THE MARI LWYD (in Welsh, Y Fari Lwyd) is one of the strangest and most ancient of a number of customs with which people in Glamorgan and Gwent used to mark the passing of the darkest days of midwinter.the tradition involves the arrival of the horse and its party at the door of the house or pub, where they sing several introductory verses.challenges and insults in rhyme. At the end of the battlethe Mari party enters with another song.
Andrasta (Andraste, Andrasta, Andred) "Goddess of the Iceni tribe, Boudicca called for your aid. On the haunting battle cries you ride, Crying ‘know your strength, be not afraid!’ Warrior Goddess, you are strength in the fight; Spirit of Raven and Hare. Goddess of light in the raven black night, In the moon magic hare you are there." by Wendy Andrew
Native American Award for Valor, Courage and Bravery Is there a Native American symbol awarded to great warriors for valor, courage, and bravery in battle much like the Silver or Bronze Stars awarded to soldiers? If not, can you make a suggestion? Thank you very much. Wess Hi Wess, A Lakota friend of mine sent me this. I hope it is helpful. You can browse our feather hair ties here. Feather Hair Ties. Paula
Andraste is a warrior goddess, the goddess of victory, of ravens and of battles, similar in many ways to the Irish war goddess Morrigan. Her name is thought to mean "the invincible one" or "she who has not fallen". It is told that her presence was evoked on the eve of battle to curry favour. As a Goddess of divination, she was probably called upon to divine the outcome of battles and war.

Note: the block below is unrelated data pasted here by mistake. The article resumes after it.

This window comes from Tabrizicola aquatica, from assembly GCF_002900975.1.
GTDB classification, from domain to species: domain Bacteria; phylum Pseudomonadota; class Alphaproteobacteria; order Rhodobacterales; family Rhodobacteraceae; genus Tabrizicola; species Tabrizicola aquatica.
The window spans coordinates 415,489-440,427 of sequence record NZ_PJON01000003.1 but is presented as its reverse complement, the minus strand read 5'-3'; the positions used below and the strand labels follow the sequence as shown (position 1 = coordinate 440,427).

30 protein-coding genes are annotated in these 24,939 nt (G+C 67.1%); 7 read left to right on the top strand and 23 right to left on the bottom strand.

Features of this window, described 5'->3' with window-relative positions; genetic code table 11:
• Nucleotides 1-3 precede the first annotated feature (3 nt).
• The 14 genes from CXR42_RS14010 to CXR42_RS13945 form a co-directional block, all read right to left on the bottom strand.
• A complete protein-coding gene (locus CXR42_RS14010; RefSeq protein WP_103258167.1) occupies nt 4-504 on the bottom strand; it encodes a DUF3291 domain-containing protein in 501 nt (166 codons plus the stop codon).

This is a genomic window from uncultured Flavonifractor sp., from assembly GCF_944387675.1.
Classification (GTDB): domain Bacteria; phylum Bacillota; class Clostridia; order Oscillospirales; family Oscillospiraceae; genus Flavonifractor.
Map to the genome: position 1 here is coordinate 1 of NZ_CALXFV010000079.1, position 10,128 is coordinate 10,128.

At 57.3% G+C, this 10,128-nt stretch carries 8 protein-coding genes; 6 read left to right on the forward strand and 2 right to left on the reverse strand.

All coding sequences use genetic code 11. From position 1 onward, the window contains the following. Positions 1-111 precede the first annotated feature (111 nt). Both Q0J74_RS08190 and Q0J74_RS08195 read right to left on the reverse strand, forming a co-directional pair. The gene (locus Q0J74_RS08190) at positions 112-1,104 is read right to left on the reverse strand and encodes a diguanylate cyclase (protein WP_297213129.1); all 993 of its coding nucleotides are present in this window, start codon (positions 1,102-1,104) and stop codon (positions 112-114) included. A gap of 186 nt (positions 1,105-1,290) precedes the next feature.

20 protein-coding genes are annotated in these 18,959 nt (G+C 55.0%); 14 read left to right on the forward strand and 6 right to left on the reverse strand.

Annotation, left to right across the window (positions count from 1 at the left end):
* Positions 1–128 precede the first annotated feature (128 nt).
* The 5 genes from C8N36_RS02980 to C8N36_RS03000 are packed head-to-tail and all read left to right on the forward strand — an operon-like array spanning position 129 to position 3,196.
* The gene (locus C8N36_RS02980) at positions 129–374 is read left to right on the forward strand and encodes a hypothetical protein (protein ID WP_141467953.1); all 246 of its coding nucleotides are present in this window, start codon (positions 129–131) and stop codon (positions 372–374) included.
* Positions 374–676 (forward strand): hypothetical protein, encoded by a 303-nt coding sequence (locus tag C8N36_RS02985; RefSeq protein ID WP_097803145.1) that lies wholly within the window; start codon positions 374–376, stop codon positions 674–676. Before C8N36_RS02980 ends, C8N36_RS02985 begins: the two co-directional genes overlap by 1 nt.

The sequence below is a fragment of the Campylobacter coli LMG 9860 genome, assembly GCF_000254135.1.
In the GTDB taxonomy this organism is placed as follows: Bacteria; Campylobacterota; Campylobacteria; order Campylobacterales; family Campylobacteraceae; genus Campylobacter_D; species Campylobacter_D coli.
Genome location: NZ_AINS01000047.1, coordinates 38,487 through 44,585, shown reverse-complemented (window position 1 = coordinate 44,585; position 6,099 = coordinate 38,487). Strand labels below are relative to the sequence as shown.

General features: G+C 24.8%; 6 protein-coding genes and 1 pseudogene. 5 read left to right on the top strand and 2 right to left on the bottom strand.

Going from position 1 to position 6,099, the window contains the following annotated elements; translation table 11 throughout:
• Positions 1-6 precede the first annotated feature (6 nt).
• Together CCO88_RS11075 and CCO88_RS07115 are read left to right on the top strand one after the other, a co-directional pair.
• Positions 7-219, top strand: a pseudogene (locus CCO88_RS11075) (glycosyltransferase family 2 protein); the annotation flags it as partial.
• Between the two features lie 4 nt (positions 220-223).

Love this--very true! It depends on how we act is the one we are feeding. If we feed the 'Good' one , then we become good. But if we choose the bad one , therefore we become bad. So, it all depends on us... let's hope to make the right decisions in life.♡
THE MORRIGAN is an Irish Goddess of battle, fertility and the cycle of life. Her names translates to mean Phantom Queen or Great Queen. She sometimes take the form of a crow and fly above warriors during battle. She is a dark Goddess, who is also associated with death and shape shifting. Although she is seen as triple formed (with Badb and Macha), It would be most wise to honour her on the dark or waning moon. (Art by Jessica Galbreth)
In Irish mythology, Nuada or Nuadu (modern spelling: Nuadha), known by the epithet Airgetlám (modern spelling: Airgeatlámh, meaning “silver hand/arm”), was the first king of the Tuatha Dé Danann. He is cognate with the Gaulish and British god Nodens. His Welsh equivalent is Nudd or Lludd Llaw Eraint. Nuada was king of the Tuatha Dé Danann for seven years before they came to Ireland. They made contact with the Fir Bolg, the then-inhabitants of the island, and Nuada sought from them half…